Environmental Working Group debuts nutritional database
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WASHINGTON, Oct. 28, 2014 - The Environmental Working Group
has released an online database with entries on more than 80,000 foods that it
hopes will help consumers make healthier choices at the grocery store, but critics maintain will only add to the confusion about "good" versus "bad" foods, setting up price-conscious consumers for even more difficult choices.
The database - Food Scores: Rate Your Plate - took three years to compile, and EWG says it is “the most comprehensive food-rating database available to consumers.” The database scores products - separate from any unbiased, government source - on three criteria which it has compiled: nutrition, ingredients, and processing.
Ken Cook, EWG president and cofounder, said the database profiles the use of 5,000 food ingredients from 1,500 brands in 80,000 different foods. Cook said the undertaking was ambitious.
“This is a very large database project, even by
Environmental Working Group Standards,” Cook said, pointing to other EWG
databases on topics such as farm subsidies and personal care products. “But
this one stands out.” EWG has been widely known for trying to influence the farm bill debate by aggregating decades of farm subsidies for individual farming operations.
In the database, food products are given an EWG score based on weighted ratings for nutrition, ingredients and processing concerns. It also includes the traditional nutrition and ingredient information that would be displayed on the product's packaging.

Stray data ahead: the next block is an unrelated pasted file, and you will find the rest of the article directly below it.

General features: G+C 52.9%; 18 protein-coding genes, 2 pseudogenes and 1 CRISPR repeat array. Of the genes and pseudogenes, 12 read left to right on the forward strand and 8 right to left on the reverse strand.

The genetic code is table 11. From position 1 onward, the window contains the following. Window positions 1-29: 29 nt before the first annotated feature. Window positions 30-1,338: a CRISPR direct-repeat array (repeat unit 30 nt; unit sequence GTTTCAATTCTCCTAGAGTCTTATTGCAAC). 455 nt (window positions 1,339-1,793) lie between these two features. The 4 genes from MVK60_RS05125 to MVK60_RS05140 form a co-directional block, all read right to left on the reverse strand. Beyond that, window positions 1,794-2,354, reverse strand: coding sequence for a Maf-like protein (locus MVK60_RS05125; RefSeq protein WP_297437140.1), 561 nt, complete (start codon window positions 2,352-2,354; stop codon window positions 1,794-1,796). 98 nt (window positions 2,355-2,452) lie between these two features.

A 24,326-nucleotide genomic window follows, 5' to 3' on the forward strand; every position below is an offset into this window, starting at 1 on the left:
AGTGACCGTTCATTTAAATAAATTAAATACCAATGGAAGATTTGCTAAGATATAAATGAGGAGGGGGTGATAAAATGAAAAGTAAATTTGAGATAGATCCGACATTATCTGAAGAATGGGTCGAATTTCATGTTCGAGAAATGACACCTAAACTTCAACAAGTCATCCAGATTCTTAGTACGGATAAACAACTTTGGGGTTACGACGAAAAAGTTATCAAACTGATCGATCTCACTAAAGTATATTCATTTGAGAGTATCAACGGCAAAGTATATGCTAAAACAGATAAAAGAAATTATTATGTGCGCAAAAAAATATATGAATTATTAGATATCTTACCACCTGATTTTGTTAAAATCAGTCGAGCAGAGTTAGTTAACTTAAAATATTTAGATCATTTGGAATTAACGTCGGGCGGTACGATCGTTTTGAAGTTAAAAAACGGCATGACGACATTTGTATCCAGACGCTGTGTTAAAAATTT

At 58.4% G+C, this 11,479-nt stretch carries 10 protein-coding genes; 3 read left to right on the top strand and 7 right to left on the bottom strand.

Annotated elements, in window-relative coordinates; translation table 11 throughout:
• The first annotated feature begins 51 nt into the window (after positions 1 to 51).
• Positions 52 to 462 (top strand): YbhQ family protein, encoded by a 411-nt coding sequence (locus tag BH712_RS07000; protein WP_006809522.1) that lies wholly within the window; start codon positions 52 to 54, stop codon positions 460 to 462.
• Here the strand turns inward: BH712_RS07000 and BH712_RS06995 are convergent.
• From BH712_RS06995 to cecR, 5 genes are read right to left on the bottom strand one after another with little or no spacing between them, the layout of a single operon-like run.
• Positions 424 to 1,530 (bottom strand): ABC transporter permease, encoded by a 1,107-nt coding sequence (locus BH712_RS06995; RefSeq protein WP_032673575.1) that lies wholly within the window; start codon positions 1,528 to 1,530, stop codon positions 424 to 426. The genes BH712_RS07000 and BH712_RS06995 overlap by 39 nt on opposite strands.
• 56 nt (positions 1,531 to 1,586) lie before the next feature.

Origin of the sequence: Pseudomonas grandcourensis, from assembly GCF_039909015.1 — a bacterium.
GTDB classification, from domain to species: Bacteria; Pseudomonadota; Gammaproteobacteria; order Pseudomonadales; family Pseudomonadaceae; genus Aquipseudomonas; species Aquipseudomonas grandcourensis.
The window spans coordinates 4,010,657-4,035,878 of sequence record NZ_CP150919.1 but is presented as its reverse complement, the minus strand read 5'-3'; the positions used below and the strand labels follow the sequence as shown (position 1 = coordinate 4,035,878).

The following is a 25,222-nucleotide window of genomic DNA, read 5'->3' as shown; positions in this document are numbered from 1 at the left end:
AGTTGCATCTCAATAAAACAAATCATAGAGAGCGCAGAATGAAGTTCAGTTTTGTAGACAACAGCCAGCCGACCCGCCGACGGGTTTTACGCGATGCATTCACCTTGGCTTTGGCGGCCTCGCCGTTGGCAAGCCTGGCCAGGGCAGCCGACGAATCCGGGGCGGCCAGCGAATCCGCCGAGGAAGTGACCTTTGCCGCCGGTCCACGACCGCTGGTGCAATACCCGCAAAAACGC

The database is entirely searchable, enabling a user looking for anything from the healthiest potato chip to any foods containing added sugars, which Cook said is about 58 percent of food. An iPhone app was also unveiled enabling shoppers to scan a product's bar code and gain the same information accessible from the website. The app also gives shoppers the ability to find a comparable food product with a better score.
Rather than simply listing the ingredients and nutrition information, EWG wanted to describe how the ingredients affect human health.
“Our goal was to go beyond just nutrition - which is what most food databases and apps really focus on - and look at a much wider range of factors that we know that consumers care about,” said Renee Sharp, EWG's director of research.
The database's search mechanism also
allows users to apply sorting options to find products that are certified
organic, GMO-free, or gluten-free, in keeping with the organization's
preference for organic foods. Cook also said that although EWG receives
financial assistance from several organic food companies, none of those
companies provided financing for this project.
“We think people will shop smarter, and we think we're going to ring some bells in the food industry that it's time for them to pay closer attention to the ingredients they put in food, because consumers now have a new tool to know exactly what it is food companies are putting in those products,” Cook said.
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